• Research on health and well-being (27%)
      • Proportion of research papers that are viewed or downloaded (10%)
      • Proportion of research papers that are cited in clinical guidance (10%)
      • Number of publications (7%)
    • Proportion of health graduates (34.6%)
      • “proportion of graduates who receive a degree associated with a health-related profession out of the institution’s total number of graduates.”
    • Collaborations and health services (38.4%)
      • Collaborations with local or global health institutions to improve health and wellbeing outcomes (8.6%)
      • Outreach programmes in the local community to improve health and wellbeing (8.6%)
      • Free sexual and reproductive health services for students (8.6%)
      • Free mental health support for students and staff (8.6%)
      • Community access to university sports facilities (4%)

As with all such measures, the assigned weightings are arbitrary (and in this case, inexplicably precise). The selected components seem like reasonable targets but what exactly is being measured here? For example, how does one score a university’s provision of “free mental health support for students and staff”? Is there any measure of the standard of service – or the mental health improvement of the recipients? The THE asks for supporting evidence; this is “evaluated against a set of criteria and cross-validated where there is uncertainty.” But the criteria are not given, and although it is good to see acknowledgement of the uncertainties in the information being used to compile scores, there is no estimation or reporting of these uncertainties in the rankings – a long-standing problem that has been raised before but which no ranking organisation has properly addressed.

The scoring of SDG 12 – responsible consumption and production – takes a different approach. Here the focus is on “efficient use of resources and minimising waste”. The total score comprises the following components:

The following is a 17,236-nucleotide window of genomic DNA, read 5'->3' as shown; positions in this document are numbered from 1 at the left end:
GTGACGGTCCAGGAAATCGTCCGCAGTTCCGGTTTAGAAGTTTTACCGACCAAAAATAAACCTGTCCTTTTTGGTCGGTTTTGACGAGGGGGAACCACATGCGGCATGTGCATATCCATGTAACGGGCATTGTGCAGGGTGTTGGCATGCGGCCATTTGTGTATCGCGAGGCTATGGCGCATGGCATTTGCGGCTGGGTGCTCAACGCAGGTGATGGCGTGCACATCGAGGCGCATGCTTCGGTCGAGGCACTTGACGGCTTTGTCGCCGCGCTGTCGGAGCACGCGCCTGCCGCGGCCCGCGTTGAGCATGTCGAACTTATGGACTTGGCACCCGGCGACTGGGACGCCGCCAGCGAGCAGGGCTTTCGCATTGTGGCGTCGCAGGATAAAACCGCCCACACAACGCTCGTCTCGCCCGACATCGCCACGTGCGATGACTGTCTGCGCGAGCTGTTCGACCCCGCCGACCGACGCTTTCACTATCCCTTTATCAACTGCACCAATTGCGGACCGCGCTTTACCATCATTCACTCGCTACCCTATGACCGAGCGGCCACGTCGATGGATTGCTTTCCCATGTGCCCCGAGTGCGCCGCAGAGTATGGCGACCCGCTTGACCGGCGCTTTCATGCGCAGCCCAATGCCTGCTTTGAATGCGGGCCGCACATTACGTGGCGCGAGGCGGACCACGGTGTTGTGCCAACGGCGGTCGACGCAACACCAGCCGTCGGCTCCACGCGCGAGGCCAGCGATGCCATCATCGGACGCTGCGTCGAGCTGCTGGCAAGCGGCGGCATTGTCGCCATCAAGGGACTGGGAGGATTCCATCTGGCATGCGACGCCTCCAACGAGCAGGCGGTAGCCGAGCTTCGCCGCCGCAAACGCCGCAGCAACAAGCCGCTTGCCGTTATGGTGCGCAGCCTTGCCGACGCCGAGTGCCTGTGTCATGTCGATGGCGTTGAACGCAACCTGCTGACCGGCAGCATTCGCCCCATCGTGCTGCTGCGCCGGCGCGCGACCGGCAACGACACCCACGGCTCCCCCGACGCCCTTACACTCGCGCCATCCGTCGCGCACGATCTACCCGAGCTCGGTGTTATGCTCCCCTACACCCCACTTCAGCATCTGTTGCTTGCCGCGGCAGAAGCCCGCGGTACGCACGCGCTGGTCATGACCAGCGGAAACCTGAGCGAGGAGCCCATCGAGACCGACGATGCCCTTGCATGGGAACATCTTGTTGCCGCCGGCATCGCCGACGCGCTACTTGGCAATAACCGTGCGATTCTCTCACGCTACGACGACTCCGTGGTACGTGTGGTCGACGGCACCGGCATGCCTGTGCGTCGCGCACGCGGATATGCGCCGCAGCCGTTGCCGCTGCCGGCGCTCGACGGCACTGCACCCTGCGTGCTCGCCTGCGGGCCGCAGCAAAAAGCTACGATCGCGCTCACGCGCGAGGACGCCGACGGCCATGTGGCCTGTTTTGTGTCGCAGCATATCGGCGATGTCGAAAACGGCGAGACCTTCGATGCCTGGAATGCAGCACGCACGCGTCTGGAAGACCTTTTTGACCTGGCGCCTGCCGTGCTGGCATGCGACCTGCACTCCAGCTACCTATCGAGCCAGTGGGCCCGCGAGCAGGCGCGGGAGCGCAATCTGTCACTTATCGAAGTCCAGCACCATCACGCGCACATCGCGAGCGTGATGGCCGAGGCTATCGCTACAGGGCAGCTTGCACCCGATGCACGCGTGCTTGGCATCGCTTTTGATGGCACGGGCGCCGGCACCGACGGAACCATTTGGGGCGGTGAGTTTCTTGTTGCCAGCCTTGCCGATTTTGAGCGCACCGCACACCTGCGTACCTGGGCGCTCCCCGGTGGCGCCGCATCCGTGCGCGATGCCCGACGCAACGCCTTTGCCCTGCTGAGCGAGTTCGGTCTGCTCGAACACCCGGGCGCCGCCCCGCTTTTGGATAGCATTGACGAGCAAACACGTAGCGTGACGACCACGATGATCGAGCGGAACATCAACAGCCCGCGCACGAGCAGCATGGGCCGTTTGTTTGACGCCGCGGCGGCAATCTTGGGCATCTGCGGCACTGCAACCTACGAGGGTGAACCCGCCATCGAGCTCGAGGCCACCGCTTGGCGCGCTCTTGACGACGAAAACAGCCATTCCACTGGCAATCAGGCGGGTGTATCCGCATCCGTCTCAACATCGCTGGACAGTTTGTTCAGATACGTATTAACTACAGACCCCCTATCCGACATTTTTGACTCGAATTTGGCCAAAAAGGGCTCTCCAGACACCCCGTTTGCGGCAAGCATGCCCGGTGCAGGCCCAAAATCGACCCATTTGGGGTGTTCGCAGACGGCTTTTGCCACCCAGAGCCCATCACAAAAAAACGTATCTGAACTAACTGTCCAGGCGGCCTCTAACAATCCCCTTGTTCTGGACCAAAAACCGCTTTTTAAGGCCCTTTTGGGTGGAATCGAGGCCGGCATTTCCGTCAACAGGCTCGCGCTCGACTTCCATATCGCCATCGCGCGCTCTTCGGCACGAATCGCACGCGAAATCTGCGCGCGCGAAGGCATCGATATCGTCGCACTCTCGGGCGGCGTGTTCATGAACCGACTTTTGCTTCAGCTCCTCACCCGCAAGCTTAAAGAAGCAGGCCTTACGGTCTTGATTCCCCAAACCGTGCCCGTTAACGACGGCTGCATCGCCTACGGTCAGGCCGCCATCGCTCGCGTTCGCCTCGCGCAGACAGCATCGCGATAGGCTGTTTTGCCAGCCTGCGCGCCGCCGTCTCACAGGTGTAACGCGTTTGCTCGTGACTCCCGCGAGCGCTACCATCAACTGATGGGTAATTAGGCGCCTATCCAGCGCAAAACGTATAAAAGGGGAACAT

• Research on responsible consumption and production (27%)
    • Operational measures (26.7%)
      • Policies on ethical sourcing of goods (4.9%)
      • Policies on the appropriate disposal of hazardous waste (4.9%)
      • Policies on minimising waste sent to landfill/maximising recycling (4.9%)
      • Policies on minimising the use of plastics (4.9%)
      • Policies on minimising the use of disposable items (4.9%)
      • Evidence that these policies also apply to outsourced services (1.1%)
      • Evidence that these policies also apply to outsourced suppliers (1.1%)
    • Proportion of recycled waste (27%)
      • Proportion of waste that is recycled (13.5%)
      • Proportion of waste that is not sent to landfill (13.5%)
    • Publication of a sustainability report (19.3%)

Again, while each of the components seems a sensible choice, the score is made up of disparate elements assigned arbitrary weightings. Why should publishing a sustainability report earn almost as much credit as operational measures? There’s no good answer to that – it could be debated endlessly.

As a single estimate of activity in this one area, it may be reasonable to suggest that this method for evaluating progress towards SDG 12 is good enough to win a consensus of sorts among people keen to get on with the job of ensuring that the university uses resources well. But we still have to come back to the fundamental problem with the THE’s overall impact ranking that it depends on an arbitrarily weighted sum of the scores for disparate activities, each of which is the arbitrarily weighted sum of the scores for disparate activities. It is in this unreasonable aggregation that the system falls to illogical pieces.

And remember – these are just the impact rankings. While they might represent a well-intentioned attempt to diversify the benchmarking of university performance and to pull attention away from the narrower focus of standard rankings, I wouldn’t want to see them aggregated into the single score use in the THE’s Global university rankings (and am not aware of any plans to do so). Of course, this means that when the 2020 global rankings are published later this year, much of the attention recently devoted to trying to recognise impact will be lost. That raises the question of how serious the THE is about giving people a truly holistic view of how well the universities of the world are fulfilling their different missions.